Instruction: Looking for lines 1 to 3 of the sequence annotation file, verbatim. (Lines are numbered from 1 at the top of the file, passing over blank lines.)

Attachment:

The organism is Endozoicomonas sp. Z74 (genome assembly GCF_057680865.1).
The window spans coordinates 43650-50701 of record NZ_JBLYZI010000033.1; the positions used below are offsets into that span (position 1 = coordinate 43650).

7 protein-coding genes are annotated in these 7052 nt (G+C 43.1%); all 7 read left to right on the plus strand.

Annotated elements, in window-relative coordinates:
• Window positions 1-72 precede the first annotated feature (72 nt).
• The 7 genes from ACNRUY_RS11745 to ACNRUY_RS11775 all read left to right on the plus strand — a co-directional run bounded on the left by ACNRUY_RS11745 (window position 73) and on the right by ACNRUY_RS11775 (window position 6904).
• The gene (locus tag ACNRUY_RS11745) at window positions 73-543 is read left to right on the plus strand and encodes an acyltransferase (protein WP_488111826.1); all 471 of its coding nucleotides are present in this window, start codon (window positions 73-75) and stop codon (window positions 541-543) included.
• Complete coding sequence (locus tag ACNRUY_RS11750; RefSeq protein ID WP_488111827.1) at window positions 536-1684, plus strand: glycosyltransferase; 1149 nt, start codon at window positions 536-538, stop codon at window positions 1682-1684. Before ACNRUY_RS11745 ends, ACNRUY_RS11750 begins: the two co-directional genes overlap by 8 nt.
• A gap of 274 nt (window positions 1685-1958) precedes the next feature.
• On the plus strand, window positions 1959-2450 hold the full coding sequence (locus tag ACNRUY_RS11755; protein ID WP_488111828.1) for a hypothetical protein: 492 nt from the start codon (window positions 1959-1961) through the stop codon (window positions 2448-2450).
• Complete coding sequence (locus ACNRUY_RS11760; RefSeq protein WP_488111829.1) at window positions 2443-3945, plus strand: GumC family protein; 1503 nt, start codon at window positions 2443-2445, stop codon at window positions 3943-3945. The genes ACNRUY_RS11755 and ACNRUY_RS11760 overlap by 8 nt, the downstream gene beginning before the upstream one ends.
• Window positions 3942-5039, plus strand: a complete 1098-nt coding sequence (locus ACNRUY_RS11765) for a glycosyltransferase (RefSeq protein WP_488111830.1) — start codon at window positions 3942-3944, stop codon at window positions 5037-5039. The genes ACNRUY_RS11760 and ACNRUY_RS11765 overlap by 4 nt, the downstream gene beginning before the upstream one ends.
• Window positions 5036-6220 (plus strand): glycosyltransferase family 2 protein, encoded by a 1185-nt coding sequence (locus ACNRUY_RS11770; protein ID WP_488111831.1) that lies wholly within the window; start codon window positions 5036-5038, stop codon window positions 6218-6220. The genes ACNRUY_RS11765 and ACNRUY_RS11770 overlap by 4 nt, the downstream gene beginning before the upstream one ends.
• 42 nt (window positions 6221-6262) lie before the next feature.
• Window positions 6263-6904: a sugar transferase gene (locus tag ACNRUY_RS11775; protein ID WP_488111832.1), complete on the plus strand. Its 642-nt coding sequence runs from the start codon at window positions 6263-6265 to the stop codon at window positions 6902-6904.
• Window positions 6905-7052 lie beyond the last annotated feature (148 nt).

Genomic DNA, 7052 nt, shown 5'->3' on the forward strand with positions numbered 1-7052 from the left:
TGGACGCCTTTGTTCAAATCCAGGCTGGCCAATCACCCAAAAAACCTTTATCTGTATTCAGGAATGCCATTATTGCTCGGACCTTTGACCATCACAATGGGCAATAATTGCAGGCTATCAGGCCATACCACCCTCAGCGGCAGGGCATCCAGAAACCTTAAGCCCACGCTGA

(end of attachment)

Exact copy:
The organism is Endozoicomonas sp. Z74 (genome assembly GCF_057680865.1).
The window spans coordinates 43650-50701 of record NZ_JBLYZI010000033.1; the positions used below are offsets into that span (position 1 = coordinate 43650).

7 protein-coding genes are annotated in these 7052 nt (G+C 43.1%); all 7 read left to right on the plus strand.